Here at the Daily Dot, we swap GIF images with each other every morning. Now we’re looping you in. In the Morning GIF, we feature a popular—or just plain cool—GIF we found on Reddit, Tumblr, or elsewhere on the Internet.
During the Vietnam War, American protesters carried flowers, often putting them inside the barrels of police officers guns. During China's Cultural Revolution, leftists mounted large posters with Chinese characters on their walls. And in the recent Egyptian protests, the laser pointer has brought citizens together.
Over the past five days, the entire country of Egypt has risen up in protest against President Mohamed Morsi, the country's first democratically elected leader. On the eve of his one year anniversary in office, millions of Egyptians took the street of Cairo and Tahrir claiming that Morsi's government "has tightened its grip on power, moving in an authoritarian direction," CNN reported. Some people have even compared Morsi to the former Egyptian Hosni Mubarak, who was ousted from his position during the Arab Spring uprisings.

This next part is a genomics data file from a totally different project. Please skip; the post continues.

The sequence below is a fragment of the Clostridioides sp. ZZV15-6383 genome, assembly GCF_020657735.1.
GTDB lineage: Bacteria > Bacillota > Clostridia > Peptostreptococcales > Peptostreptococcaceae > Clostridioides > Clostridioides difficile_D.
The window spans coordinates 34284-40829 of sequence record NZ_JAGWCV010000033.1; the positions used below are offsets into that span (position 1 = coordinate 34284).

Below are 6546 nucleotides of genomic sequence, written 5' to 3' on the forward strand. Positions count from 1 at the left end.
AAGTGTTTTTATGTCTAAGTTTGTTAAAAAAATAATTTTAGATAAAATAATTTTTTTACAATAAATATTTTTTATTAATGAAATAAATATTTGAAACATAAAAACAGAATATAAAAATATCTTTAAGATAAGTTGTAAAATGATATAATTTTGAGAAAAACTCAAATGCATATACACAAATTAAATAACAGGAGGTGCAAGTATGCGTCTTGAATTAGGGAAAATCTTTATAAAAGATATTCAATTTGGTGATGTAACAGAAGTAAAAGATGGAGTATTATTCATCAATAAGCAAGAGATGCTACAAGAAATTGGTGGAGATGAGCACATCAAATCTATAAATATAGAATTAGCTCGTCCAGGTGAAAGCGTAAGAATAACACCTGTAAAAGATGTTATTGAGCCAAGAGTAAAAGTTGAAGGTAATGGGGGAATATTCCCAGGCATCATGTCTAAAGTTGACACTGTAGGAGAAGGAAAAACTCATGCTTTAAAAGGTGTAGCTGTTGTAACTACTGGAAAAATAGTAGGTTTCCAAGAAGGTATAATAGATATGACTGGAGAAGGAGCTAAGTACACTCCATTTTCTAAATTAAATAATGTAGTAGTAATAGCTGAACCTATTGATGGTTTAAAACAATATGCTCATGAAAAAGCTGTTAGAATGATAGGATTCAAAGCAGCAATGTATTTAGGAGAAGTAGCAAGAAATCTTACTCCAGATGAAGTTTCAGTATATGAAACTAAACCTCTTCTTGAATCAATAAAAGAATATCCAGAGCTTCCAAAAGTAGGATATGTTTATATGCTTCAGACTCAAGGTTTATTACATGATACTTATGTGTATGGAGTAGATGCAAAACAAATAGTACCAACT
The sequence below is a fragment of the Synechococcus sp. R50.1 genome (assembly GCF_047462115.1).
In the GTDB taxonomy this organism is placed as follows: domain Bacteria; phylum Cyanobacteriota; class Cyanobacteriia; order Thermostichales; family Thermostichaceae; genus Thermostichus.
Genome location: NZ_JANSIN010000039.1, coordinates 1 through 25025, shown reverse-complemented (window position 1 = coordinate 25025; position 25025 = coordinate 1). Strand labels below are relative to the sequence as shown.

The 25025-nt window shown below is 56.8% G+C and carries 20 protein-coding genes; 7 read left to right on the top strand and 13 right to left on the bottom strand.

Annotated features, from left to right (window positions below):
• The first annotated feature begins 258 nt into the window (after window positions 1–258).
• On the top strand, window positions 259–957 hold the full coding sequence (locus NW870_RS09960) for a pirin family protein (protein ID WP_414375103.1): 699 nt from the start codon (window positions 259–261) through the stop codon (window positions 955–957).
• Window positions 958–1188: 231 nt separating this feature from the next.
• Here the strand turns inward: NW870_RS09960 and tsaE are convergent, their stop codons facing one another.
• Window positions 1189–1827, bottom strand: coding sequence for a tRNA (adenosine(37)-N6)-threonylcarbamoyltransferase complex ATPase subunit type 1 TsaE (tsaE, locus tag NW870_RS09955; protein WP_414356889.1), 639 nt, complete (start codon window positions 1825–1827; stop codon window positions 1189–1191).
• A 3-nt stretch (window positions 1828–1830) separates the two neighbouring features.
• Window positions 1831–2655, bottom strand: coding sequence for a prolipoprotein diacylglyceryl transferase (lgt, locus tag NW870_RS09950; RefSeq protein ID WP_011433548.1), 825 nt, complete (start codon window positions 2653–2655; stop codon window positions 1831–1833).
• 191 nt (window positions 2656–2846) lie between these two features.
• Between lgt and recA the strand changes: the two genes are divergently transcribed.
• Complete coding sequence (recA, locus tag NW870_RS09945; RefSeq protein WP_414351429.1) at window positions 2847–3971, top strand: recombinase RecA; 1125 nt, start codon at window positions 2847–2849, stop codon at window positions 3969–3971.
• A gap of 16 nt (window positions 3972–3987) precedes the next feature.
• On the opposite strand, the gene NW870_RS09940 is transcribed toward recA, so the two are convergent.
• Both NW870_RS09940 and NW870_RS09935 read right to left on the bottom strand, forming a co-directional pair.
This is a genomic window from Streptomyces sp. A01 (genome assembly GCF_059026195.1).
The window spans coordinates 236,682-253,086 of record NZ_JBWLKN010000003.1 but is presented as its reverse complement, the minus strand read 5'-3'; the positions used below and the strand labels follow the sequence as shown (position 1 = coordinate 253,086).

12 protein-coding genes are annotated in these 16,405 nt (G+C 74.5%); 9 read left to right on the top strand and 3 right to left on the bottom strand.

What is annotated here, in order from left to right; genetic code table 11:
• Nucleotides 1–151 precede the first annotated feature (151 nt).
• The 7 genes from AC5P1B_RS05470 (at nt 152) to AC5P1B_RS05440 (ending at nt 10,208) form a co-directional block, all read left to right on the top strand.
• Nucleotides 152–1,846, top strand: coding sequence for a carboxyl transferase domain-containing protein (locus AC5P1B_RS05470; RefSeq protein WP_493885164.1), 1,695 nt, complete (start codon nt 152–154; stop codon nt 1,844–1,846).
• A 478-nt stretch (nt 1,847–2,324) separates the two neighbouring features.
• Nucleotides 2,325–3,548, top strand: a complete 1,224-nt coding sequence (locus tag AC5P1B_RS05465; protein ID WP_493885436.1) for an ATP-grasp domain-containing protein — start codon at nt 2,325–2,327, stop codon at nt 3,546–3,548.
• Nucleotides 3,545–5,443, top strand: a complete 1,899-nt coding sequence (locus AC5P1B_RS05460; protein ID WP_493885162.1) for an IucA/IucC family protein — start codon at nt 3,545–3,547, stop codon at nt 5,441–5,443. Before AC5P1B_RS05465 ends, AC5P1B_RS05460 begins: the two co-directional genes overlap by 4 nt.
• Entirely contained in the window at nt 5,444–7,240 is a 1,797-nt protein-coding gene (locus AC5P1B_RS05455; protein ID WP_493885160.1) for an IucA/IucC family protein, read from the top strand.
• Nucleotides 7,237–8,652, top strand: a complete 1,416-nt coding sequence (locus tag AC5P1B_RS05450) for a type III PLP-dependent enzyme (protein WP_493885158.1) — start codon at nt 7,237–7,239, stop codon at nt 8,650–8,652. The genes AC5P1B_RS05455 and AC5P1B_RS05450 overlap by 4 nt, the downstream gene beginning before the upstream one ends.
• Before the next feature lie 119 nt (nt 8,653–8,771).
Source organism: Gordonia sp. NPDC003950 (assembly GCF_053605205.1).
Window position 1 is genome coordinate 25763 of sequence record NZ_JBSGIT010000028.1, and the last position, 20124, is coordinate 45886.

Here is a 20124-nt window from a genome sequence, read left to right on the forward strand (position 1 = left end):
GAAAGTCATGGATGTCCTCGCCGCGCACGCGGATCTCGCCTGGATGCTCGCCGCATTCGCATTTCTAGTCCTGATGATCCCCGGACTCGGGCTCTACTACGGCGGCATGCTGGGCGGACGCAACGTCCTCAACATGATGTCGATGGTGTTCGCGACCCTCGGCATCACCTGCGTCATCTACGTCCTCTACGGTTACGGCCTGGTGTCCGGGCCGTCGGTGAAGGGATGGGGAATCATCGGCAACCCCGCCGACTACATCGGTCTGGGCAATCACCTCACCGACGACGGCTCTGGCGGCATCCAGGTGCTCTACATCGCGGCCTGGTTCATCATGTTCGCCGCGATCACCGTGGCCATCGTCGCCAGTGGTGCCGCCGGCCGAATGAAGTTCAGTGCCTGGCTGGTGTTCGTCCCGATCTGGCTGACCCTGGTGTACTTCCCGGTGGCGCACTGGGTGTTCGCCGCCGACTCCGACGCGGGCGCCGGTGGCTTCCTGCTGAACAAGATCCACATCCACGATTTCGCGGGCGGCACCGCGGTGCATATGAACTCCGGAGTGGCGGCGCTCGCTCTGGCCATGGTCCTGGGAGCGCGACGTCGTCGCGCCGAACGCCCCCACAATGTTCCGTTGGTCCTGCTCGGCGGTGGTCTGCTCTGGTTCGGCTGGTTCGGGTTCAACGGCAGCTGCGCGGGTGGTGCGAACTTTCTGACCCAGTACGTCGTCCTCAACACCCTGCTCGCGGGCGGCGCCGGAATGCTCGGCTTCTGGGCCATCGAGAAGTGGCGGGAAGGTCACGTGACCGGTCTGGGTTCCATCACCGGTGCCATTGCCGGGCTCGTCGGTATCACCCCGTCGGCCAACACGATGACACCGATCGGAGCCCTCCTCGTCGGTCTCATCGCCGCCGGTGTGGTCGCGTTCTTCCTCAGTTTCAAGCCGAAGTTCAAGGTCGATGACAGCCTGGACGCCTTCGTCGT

At about 11am ET, the Egyptian military promised to dissolve the "Islamist-backed constitution, dissolve the Islamist-dominated legislature and set up an interim administration headed by the country's chief justice if Morsi fails to reach a solution with his opponents," USA Today reported. The live countdown can be viewed on Morsicountdown.com.
In Cairo, Egyptians have flocked to the streets with laser pointers to distract helicopters overhead in what has been compared to a scene from Jennifer Lopez's "Waiting for Tonight" music video. A similar scene has been observed in Tahrir, where it seems like even more lasers are in use, according to the following GIF posted on Reddit Tuesday.
"Flew into/out of Cairo last week, and this is what it looked like from the plane," redditor staycreeves commented. "It was blinding my window on the plane over and over, and we were pretty low in the sky, about to land. Scared the shit out of me. I guess because these are constantly moving and not directly following planes it's not a problem for pilots, but I was seriously terrified."
H/T Reddit | Photo via @SafaJoudeh